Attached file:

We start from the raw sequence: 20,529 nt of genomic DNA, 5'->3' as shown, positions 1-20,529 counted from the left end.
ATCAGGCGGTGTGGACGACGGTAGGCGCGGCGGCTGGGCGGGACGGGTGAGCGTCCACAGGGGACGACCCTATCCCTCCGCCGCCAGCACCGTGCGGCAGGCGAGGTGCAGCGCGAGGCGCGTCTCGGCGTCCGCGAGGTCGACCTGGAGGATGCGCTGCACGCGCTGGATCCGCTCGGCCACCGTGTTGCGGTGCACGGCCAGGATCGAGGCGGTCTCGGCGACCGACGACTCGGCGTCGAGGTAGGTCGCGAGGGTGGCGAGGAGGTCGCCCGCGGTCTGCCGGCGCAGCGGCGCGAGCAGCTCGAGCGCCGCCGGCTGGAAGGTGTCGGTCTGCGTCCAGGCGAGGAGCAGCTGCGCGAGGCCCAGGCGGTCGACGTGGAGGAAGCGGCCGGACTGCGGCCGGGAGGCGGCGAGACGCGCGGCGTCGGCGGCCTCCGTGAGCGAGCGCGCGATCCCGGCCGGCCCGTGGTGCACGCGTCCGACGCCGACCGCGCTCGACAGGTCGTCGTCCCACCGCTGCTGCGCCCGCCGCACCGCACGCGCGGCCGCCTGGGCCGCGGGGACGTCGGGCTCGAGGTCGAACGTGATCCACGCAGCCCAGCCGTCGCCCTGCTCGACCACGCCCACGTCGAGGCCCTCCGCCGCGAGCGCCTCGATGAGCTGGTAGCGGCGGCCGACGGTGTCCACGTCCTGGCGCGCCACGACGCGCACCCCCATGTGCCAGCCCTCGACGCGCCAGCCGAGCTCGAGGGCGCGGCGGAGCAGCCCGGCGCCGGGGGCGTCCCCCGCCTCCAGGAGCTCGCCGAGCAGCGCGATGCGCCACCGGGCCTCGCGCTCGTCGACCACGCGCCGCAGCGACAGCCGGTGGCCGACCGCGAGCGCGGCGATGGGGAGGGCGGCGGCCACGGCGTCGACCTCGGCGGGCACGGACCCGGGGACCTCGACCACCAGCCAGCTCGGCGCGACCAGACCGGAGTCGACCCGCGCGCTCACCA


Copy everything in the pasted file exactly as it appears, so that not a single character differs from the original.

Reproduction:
We start from the raw sequence: 20,529 nt of genomic DNA, 5'->3' as shown, positions 1-20,529 counted from the left end.
ATCAGGCGGTGTGGACGACGGTAGGCGCGGCGGCTGGGCGGGACGGGTGAGCGTCCACAGGGGACGACCCTATCCCTCCGCCGCCAGCACCGTGCGGCAGGCGAGGTGCAGCGCGAGGCGCGTCTCGGCGTCCGCGAGGTCGACCTGGAGGATGCGCTGCACGCGCTGGATCCGCTCGGCCACCGTGTTGCGGTGCACGGCCAGGATCGAGGCGGTCTCGGCGACCGACGACTCGGCGTCGAGGTAGGTCGCGAGGGTGGCGAGGAGGTCGCCCGCGGTCTGCCGGCGCAGCGGCGCGAGCAGCTCGAGCGCCGCCGGCTGGAAGGTGTCGGTCTGCGTCCAGGCGAGGAGCAGCTGCGCGAGGCCCAGGCGGTCGACGTGGAGGAAGCGGCCGGACTGCGGCCGGGAGGCGGCGAGACGCGCGGCGTCGGCGGCCTCCGTGAGCGAGCGCGCGATCCCGGCCGGCCCGTGGTGCACGCGTCCGACGCCGACCGCGCTCGACAGGTCGTCGTCCCACCGCTGCTGCGCCCGCCGCACCGCACGCGCGGCCGCCTGGGCCGCGGGGACGTCGGGCTCGAGGTCGAACGTGATCCACGCAGCCCAGCCGTCGCCCTGCTCGACCACGCCCACGTCGAGGCCCTCCGCCGCGAGCGCCTCGATGAGCTGGTAGCGGCGGCCGACGGTGTCCACGTCCTGGCGCGCCACGACGCGCACCCCCATGTGCCAGCCCTCGACGCGCCAGCCGAGCTCGAGGGCGCGGCGGAGCAGCCCGGCGCCGGGGGCGTCCCCCGCCTCCAGGAGCTCGCCGAGCAGCGCGATGCGCCACCGGGCCTCGCGCTCGTCGACCACGCGCCGCAGCGACAGCCGGTGGCCGACCGCGAGCGCGGCGATGGGGAGGGCGGCGGCCACGGCGTCGACCTCGGCGGGCACGGACCCGGGGACCTCGACCACCAGCCAGCTCGGCGCGACCAGACCGGAGTCGACCCGCGCGCTCACCA